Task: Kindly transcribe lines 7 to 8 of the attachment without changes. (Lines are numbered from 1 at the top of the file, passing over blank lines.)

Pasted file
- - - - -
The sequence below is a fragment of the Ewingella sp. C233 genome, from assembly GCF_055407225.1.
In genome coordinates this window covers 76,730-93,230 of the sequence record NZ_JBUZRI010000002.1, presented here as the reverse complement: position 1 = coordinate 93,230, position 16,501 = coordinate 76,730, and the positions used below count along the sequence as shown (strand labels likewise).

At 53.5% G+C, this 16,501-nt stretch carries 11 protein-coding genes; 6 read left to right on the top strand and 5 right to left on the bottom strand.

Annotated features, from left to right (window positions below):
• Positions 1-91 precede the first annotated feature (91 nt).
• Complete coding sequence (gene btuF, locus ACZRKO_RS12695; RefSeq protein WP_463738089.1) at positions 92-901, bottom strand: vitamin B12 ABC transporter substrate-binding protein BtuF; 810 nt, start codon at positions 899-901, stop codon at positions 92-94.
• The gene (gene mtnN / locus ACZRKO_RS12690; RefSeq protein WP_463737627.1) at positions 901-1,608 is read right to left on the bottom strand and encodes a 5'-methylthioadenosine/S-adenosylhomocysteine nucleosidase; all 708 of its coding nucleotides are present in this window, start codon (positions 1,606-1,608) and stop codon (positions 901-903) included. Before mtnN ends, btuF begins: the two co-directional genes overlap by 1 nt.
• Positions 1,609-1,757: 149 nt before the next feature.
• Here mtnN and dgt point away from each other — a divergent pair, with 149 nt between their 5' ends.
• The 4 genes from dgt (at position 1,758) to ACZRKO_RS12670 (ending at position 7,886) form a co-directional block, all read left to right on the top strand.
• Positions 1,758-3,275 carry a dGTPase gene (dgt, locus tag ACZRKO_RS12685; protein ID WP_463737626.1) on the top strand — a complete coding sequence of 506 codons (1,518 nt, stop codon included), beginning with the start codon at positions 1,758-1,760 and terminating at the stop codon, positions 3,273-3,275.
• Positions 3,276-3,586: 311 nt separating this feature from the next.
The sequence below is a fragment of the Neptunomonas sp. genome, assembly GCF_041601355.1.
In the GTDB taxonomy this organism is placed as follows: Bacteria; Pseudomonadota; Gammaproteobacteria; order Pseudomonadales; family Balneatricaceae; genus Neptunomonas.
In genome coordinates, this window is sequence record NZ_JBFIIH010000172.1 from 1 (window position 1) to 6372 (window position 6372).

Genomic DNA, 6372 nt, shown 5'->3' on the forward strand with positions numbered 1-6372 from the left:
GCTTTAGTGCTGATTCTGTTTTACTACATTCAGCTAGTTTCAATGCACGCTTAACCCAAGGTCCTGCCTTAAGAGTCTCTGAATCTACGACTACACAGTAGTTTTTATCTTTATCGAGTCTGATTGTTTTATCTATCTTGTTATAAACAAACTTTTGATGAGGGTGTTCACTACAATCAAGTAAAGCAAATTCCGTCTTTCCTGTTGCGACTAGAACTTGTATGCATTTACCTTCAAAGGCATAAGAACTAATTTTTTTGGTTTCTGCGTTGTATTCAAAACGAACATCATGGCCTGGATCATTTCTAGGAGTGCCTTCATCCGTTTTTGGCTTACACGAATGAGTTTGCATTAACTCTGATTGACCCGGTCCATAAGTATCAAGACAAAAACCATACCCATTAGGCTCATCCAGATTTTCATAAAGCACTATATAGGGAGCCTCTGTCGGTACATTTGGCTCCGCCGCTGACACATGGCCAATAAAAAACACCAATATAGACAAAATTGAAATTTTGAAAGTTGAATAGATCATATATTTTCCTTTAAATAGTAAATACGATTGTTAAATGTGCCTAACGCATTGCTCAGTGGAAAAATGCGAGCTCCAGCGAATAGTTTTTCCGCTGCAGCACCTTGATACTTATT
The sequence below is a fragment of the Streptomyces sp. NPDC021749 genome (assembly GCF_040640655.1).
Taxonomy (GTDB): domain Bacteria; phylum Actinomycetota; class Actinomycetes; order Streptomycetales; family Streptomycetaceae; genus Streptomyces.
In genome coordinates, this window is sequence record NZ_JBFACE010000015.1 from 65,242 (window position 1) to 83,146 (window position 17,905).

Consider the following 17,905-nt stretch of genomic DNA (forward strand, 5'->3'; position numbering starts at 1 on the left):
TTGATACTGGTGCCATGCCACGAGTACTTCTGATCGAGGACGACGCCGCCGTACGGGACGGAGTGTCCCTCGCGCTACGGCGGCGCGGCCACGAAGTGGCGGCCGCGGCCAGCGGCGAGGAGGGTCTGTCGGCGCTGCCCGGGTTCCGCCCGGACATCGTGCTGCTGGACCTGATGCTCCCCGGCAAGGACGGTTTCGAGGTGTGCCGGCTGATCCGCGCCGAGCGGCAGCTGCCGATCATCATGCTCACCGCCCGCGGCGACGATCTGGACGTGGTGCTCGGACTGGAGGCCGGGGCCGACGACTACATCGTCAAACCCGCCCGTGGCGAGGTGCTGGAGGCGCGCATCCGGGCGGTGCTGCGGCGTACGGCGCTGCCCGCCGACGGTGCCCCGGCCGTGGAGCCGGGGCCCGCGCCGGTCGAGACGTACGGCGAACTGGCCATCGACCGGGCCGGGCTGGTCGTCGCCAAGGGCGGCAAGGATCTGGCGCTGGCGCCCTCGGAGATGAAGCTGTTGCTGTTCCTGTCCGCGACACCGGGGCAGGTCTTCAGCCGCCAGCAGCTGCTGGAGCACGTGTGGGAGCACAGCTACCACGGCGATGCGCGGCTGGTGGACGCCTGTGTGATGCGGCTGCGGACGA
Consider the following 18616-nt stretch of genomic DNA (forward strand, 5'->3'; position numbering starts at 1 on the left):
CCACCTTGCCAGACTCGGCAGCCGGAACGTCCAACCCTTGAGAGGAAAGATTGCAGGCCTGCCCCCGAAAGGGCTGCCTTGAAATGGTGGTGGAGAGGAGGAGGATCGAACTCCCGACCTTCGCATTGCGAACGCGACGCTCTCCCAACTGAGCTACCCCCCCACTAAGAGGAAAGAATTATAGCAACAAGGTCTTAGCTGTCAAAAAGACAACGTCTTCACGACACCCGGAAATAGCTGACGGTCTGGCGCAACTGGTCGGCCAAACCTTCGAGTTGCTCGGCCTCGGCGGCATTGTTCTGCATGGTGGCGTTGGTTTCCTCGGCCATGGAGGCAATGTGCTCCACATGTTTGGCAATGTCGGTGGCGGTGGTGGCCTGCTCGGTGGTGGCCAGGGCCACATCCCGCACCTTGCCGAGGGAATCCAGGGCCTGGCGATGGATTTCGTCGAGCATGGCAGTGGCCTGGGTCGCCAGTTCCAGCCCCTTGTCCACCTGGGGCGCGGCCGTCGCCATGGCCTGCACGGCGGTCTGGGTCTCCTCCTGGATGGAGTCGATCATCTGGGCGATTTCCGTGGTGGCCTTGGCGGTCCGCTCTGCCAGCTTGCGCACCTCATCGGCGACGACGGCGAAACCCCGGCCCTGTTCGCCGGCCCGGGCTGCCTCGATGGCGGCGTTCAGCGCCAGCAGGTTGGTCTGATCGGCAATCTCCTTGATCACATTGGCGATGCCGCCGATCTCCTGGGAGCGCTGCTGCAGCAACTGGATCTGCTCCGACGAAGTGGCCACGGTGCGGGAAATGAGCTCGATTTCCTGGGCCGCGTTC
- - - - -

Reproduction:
• The gene (gene mtnN / locus ACZRKO_RS12690; RefSeq protein WP_463737627.1) at positions 901-1,608 is read right to left on the bottom strand and encodes a 5'-methylthioadenosine/S-adenosylhomocysteine nucleosidase; all 708 of its coding nucleotides are present in this window, start codon (positions 1,606-1,608) and stop codon (positions 901-903) included. Before mtnN ends, btuF begins: the two co-directional genes overlap by 1 nt.
• Positions 1,609-1,757: 149 nt before the next feature.